When you’ve already had to smash a few piggy banks (and credit-card limits) to cover all your wedding expenses, the idea of handing over additional gratuities to expensive vendors may leave you feeling less than grateful. While you will occasionally hear that you don’t actually have to tip any of your vendors above and beyond their contracts, common practice has made tipping certain vendors standard, and you run the risk of offending them if you forgo it.
Not to worry – the amount you tip is usually directly related to the cost of your wedding and rarely exceeds a few hundred dollars. To save yourself any last-minute stress, budget for your benefactions from the start, recommends Anja Winikka, editor of TheKnot.com. A few general guidelines to get you started include: No need to tip florists, photographers, cake bakers or owners of companies unless they provide exceptional service; unless otherwise noted in a contract, tips are generally handed out immediately following the completion of a service; and, because you’ll be busy dancing and chatting with scores of people all night long, assign tip-doling duty to your wedding planner, the best man, the maid-of-honor or a close friend or relative who might enjoy being involved in your wedding.
That said, it’s a good idea for the bride and groom to have a few extra tens or twenties readily available, advises Winikka, in case of emergencies like a car breakdown or if someone goes above and beyond in the service they provide.
For everything else, here’s a simple checklist to help get your started.
Whom to tip: Probably the least controversial tip recipients are the hair stylist and the make-up artist.
How much: “Typically you tip between 15 and 25 percent, depending on what the standards are where you live in the country,” says Winikka. “And consider tipping more like 30 percent if the stylist travels to you and does the work on-site.”
Whom to tip: It is becoming more and more standard to tip your musicians, both those that play the ceremony and those that play the reception, as well as DJs. Setting the mood and entertaining your guests for two to five hours is well worth a few extra bucks.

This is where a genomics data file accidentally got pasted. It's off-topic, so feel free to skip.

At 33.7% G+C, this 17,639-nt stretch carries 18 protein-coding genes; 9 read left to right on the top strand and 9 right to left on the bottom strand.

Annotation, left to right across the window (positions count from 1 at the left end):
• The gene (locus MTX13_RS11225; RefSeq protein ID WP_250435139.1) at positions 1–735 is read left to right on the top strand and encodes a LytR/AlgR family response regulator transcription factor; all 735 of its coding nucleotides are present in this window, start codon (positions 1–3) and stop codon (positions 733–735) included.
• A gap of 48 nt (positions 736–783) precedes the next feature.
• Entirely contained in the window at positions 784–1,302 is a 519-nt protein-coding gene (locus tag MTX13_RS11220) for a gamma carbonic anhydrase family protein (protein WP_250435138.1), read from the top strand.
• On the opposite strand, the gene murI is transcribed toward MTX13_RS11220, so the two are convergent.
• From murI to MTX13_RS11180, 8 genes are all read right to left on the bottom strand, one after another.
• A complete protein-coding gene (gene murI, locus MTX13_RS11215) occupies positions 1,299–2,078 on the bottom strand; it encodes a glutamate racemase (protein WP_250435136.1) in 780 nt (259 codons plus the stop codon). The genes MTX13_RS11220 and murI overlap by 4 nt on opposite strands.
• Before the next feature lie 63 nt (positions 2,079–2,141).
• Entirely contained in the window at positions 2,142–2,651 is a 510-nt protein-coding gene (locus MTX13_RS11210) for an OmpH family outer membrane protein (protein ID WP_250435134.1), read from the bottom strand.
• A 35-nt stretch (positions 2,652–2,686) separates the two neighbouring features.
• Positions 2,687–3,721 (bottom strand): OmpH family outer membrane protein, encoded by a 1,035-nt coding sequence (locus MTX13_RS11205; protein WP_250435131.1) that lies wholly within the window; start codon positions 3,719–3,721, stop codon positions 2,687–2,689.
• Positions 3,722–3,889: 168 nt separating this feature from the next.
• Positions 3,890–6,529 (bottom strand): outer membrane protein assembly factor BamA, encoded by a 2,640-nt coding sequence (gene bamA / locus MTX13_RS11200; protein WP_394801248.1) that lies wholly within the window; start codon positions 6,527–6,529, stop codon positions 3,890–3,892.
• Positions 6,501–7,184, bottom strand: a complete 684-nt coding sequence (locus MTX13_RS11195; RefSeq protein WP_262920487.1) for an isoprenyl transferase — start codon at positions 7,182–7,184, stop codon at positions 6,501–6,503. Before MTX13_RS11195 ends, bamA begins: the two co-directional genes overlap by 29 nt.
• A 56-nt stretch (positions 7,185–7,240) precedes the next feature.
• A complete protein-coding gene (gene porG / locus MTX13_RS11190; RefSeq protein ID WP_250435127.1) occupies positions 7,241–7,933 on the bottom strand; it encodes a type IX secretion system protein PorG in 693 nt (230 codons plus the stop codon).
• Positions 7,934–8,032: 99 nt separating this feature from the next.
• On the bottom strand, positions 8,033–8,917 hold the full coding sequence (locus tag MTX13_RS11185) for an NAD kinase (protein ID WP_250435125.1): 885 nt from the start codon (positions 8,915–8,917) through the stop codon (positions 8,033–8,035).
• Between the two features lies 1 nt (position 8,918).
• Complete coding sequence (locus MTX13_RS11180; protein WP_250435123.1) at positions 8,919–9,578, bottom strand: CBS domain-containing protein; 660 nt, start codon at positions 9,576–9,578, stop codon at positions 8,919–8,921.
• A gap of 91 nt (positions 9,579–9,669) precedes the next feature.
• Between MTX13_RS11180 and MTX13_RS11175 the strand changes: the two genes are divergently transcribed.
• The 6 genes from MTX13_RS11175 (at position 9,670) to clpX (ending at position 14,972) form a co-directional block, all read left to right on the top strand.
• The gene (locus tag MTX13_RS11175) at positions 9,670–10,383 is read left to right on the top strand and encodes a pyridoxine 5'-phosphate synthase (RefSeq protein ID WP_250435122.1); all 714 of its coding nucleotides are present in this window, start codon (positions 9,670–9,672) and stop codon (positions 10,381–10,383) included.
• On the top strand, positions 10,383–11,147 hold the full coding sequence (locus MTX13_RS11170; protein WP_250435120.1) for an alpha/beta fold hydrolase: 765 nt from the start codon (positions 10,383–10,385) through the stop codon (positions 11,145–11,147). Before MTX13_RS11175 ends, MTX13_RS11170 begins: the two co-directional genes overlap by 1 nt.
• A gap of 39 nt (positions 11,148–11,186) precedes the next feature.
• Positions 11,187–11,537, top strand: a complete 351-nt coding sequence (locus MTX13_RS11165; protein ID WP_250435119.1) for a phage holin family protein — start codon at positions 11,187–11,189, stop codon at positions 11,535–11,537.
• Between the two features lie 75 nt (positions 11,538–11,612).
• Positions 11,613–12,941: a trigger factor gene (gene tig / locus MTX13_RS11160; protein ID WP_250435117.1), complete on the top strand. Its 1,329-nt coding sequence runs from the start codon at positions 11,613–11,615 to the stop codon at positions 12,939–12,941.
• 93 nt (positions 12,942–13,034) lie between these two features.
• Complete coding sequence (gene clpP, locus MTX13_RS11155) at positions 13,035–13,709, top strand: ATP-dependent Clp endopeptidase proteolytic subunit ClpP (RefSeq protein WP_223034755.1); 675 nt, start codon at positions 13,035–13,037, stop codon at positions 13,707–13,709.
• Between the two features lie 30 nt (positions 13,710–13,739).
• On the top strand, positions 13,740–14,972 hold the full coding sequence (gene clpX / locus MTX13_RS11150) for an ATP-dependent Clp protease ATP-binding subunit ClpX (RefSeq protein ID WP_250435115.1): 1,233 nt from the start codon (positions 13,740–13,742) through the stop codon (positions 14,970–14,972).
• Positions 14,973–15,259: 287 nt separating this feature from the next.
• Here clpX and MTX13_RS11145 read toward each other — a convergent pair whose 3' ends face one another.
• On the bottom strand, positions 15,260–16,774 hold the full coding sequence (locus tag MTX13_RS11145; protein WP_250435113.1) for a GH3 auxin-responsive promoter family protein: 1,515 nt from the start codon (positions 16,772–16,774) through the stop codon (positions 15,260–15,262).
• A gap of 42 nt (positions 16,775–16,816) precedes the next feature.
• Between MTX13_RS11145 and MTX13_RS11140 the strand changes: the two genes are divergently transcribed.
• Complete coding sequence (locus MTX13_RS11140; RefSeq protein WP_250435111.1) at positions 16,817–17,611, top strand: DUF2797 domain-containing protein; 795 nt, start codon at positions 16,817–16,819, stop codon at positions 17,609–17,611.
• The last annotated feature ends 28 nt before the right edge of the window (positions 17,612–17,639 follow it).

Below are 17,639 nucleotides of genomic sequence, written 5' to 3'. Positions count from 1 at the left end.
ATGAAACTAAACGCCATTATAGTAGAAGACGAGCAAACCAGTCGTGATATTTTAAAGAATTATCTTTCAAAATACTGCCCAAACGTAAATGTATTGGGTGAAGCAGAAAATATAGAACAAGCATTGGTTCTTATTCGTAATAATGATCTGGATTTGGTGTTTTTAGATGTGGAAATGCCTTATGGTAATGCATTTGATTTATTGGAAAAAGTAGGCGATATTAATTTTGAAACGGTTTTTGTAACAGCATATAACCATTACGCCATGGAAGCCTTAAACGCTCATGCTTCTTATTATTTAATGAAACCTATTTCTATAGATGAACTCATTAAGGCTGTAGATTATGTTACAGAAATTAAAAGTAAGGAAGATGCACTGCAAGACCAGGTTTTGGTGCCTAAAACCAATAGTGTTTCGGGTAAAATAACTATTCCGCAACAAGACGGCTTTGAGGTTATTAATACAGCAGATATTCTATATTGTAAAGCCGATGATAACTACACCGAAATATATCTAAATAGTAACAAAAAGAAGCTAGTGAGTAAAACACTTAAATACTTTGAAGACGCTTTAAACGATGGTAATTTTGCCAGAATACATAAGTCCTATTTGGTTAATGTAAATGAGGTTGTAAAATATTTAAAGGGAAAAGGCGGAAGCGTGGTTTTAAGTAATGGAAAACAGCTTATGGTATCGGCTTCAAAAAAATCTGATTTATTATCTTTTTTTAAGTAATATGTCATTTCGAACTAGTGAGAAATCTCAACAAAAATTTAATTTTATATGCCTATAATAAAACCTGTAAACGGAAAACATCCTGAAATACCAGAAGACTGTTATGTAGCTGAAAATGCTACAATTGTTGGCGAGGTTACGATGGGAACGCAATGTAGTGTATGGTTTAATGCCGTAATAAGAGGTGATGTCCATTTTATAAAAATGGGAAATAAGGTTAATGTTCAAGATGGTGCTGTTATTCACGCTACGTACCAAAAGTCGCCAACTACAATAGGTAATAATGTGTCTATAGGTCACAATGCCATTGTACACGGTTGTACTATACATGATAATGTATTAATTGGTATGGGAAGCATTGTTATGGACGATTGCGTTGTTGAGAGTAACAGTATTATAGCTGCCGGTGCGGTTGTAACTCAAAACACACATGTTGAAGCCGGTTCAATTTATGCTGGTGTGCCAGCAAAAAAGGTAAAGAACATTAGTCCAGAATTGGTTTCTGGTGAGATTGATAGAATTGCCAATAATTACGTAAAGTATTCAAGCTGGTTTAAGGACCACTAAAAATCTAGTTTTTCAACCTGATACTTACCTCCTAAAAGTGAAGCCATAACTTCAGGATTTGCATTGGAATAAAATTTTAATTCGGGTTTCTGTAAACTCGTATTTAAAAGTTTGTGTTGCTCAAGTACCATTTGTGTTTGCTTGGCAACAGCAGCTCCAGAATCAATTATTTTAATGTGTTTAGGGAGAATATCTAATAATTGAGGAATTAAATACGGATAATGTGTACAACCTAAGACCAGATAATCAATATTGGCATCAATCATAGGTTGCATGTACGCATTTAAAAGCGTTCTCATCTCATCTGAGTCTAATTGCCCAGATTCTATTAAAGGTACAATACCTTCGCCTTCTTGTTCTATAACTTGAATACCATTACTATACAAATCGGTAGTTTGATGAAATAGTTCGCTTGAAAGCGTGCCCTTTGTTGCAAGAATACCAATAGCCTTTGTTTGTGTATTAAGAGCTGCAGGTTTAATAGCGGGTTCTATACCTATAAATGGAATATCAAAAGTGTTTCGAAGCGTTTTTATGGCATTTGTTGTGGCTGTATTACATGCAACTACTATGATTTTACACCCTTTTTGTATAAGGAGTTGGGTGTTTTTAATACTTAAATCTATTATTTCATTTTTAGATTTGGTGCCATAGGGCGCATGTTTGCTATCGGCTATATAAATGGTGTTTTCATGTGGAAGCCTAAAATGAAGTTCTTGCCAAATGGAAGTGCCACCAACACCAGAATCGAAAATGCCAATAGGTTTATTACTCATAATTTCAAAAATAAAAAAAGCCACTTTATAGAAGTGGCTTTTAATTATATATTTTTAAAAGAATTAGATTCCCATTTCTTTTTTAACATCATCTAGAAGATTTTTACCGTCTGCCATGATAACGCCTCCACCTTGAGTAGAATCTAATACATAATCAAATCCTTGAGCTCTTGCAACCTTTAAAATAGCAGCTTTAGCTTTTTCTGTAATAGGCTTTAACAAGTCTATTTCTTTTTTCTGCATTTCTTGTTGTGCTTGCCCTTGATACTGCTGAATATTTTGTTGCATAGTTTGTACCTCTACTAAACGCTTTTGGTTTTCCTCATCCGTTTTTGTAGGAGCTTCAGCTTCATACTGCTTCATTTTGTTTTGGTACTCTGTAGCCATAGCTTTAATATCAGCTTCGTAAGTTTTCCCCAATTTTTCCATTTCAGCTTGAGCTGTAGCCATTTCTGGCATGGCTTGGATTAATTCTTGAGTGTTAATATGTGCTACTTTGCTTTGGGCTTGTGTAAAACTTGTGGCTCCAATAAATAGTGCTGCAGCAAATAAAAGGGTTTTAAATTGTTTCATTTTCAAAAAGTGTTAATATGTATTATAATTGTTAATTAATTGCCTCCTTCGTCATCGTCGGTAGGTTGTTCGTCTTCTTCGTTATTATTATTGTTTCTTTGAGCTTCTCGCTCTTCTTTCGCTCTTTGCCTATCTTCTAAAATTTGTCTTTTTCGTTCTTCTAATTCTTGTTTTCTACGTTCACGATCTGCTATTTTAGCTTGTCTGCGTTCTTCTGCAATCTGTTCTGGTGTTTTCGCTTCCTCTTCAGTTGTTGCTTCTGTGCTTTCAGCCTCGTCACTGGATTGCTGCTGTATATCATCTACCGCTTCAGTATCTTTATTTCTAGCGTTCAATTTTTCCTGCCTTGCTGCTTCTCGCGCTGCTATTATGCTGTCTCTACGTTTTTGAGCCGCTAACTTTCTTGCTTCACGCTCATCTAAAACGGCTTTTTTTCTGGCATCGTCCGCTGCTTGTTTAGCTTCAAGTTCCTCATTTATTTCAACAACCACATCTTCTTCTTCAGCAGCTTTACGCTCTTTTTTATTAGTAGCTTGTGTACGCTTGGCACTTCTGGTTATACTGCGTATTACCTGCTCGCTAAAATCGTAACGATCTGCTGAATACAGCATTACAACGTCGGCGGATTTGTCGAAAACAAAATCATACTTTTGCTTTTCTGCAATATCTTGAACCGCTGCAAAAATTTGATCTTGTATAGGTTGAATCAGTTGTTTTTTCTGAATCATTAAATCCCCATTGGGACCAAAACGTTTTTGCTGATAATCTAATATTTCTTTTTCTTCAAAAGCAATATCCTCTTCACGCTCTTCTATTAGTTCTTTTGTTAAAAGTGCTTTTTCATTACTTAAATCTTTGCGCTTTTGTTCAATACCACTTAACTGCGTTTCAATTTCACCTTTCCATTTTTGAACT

How much: The typical payout is $20 to $25 per musician, or $50 to $150 for a DJ, says Winikka.
Whom to tip: It’s often said that you don’t need to tip your wedding planner, but consider the fact that not only has this person spent months helping you plan your wedding, they also will work eight or more hours during the actual event, taking care of a thousand details that you will likely never even be aware of. Kathie Millen, co-owner of Austin Wedding Planners in Austin, Texas, says that she receives tips about 50 percent of the time.
How much: “It’s usually around 18 percent down here,” says Millen, “but I’ve received tips from $20 to $1,000. The dollar amount isn’t as important as the gesture and recognizing the service performed.” In the case of tipping a wedding planner, a bride or her parents might take care of this one tip at the end of the night, or mail a check with a handwritten thank you note a few days later.
Whom to tip: Unless it’s already included in the contract, you’ll want to tip your on-site coordinator, maître d’ or banquet manager. “This person is there from beginning to end, making sure that the servers are doing a good job, and that dinner is served on time so that you can cut the cake, have your dance and get out there to greet your guests,” says Winikka.
How much: 15-20 percent of the food and drink fee, or usually between $100 and $300.
Whom to tip: Gratuity for wait staff and bartenders is standard, but caterers almost always wrap it in to the total price, so be sure you check your contract, advises Millen.
How much: If the tip is not included, budget $20 to $30 per waiter and $25 to $40 per bartender, depending on whether your bar is a simple beer-and-wine affair or includes full premium liquor.
Whom to tip: A little extra cash is well-deserved by the people who deliver and set up your rentals, including tents, chairs, port-a-potties, etc., as well as cake and flower delivery people (unless it’s your actual baker or florist). “Anyone who painstakingly ensures your stuff isn’t damaged,” says Winikka.
How much: $5-$10 per person.
Whom to tip: An officiant affiliated with a church or synagogue will usually request a donation in lieu of payment or gratuity. Tipping a nondenominational officiant also is rare, as they typically have a set fee.
How much: Donations of $500 or more to religious institutions are commonplace. If you’re feeling extra generous, you might give a nondenominational officiant $50 to $100 extra, but simply inviting them to the reception is more common and a nice gesture, says Winikka.
Whom to tip: Bus drivers who cart your guests and limo drivers who whisk you away into the night will certainly expect a tip.
How much: Most contracts include the gratuity, but otherwise it’s 15 to 20 percent, says Winikka. Provided they don’t get lost.